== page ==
In Pictures

How the BBC took the news outside

Picture shows outside broadcast van with microphones, equipment and reporters at Loch Lomond in 1932.
Image caption An early outside broadcast van in Loch Lomond, 1932

Since the launch of television at Alexandra Palace in London by the BBC in 1936, reporters and producers have wanted to escape the four walls of a studio to report on the world first-hand.

Before the BBC even commissioned the first outside broadcast, the teams had attempted this at Alexandra Palace, taking the studio cameras, still attached by the studio cable, into the grounds.

One of the first programmes to use this technique was a gardening programme with CH Middleton, a broadcaster with the BBC.

Picture shows gardening in the grounds of Alexandra palace featuring C.H. Middleton (centre) discussing the relative merits of various paving stines with the contractor Mr Moss (left).
Image caption In the grounds of Alexandra Palace

By 1928 the BBC had established the technology to design its first outside broadcast van, designated to cover events away from Alexandra Palace.

While television broadcasts were only just starting out, colleagues on the radio side of the BBC were becoming au fait with reporting on location and were coming live from an eclectic mixture of spots.

Picture shows an outside broadcast from the Drury Lane Theatre of Jack and the Beanstalk. (l-r) an engineer with gear, Clifford hatherley and John Watt.
Image caption Radio broadcast from the Drury Lane Theatre performance of Jack and the Beanstalk
Picture shows a BBC outside broadcast van with engineers and equipment at the Cenotaph in 1928.
Image caption BBC engineers controlling the OB van at the Cenotaph in 1928
Picture shows messers Hall, Preston and Howard, outside broadcast engineers, on the raised sun deck.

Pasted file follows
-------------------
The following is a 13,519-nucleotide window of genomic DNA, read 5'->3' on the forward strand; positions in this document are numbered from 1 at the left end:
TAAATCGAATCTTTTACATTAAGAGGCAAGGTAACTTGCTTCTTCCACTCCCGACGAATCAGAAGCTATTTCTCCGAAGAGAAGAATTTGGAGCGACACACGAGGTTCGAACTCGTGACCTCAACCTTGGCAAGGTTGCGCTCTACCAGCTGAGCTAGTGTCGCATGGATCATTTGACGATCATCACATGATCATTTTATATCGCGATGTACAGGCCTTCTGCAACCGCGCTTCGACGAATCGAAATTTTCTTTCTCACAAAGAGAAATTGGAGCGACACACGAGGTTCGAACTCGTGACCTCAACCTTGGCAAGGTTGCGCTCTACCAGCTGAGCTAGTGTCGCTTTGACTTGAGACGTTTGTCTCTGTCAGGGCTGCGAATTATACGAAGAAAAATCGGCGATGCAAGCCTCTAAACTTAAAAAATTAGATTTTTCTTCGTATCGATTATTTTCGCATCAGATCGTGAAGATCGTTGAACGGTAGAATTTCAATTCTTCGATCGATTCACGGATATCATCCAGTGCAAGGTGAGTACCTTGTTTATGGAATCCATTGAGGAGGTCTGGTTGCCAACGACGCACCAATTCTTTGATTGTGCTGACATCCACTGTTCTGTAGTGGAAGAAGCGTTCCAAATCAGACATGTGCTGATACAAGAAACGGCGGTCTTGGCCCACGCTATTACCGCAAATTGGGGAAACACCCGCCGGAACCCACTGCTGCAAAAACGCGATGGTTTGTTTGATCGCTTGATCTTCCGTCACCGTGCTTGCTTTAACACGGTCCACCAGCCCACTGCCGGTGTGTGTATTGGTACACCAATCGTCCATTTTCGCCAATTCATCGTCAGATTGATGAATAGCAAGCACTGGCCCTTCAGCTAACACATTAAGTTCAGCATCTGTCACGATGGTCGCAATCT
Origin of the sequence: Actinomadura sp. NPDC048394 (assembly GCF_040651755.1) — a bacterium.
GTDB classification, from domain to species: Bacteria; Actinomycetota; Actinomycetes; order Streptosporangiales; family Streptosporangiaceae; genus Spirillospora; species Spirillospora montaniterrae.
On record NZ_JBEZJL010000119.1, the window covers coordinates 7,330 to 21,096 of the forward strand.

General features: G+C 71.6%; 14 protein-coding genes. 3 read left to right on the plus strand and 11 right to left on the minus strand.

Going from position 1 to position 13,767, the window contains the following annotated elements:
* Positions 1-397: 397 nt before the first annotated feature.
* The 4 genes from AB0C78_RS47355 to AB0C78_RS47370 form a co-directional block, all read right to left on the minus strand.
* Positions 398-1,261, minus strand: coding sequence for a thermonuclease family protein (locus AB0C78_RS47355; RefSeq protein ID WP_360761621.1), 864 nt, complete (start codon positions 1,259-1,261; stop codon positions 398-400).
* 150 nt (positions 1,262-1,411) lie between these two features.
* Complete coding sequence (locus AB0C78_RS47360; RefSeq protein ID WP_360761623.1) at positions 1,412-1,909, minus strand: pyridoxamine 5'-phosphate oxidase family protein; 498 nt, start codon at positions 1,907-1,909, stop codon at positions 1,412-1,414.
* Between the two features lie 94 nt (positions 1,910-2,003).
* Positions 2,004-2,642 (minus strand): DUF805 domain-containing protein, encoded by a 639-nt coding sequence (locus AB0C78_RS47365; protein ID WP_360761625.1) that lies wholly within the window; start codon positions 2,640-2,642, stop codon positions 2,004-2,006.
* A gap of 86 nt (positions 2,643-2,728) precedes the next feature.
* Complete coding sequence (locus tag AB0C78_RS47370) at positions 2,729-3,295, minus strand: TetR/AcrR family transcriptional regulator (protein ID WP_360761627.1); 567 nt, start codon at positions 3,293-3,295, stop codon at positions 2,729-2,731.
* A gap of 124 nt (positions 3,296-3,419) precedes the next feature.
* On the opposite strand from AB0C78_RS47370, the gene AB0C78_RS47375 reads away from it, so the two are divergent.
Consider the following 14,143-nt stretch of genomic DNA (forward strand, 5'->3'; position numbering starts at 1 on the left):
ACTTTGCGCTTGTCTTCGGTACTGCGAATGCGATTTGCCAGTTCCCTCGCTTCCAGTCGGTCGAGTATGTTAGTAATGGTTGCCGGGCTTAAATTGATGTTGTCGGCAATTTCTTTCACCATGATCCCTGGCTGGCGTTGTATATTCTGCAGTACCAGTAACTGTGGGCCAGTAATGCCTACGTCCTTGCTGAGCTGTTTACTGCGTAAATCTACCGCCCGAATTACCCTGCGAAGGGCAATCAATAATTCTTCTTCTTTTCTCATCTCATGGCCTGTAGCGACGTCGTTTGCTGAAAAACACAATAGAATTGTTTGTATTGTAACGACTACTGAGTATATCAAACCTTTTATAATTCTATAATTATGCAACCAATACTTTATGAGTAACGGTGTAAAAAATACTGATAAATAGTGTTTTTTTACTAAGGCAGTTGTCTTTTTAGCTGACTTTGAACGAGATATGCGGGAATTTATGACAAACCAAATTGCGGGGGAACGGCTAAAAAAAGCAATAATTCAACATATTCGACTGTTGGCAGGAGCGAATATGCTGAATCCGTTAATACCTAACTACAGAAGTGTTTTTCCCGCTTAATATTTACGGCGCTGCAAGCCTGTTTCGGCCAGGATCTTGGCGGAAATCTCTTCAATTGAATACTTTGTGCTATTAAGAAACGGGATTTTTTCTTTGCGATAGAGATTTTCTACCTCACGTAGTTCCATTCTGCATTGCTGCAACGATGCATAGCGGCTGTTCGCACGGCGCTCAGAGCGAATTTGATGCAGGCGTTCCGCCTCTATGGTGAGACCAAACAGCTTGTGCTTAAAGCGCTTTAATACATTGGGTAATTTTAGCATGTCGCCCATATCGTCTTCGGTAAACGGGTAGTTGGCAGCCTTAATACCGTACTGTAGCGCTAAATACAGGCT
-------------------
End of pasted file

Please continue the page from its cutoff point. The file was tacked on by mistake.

Image caption Outside broadcast engineers setting up a broadcast from the sea
Picture shows zoo keeper with a cockatoo and microphone during an outside broadcast.
Image caption Sound effects of the zoo

By May of 1937, the BBC was committed to getting out to film more live events around the country and the sights for the first large outside broadcast were set on the Coronation of King George VI and Queen Elizabeth. Although most households didn't have a television, this was a huge moment for broadcasting.

Decisions had to be made. Filming at Westminster Abbey was denied so the cameras were to be set up at Hyde Park Corner. The big question though was how the television signals could get all the way from there back to the TV transmitter at Alexandra Palace. In the end a special cable, encased in a protective lead case, had to be made.

The Royal Coach passing the television camera at Apsley Gate.
Image caption The Royal Coach passing the television camera at Apsley Gate
Controls of the microphone mixers in Westminster Abbey control room.
Image caption Controls of the microphone mixers for the Coronation in Westminster Abbey control room
Emitron Camera being used - Mobile Television Unit at Apsley Gate, Hyde Park Corner, For Coronation Procession, May 1937.
Image caption The set-up at Hyde Park Corner

But two years later, after an exciting start of television broadcasting, it suddenly stopped as war was declared on Germany.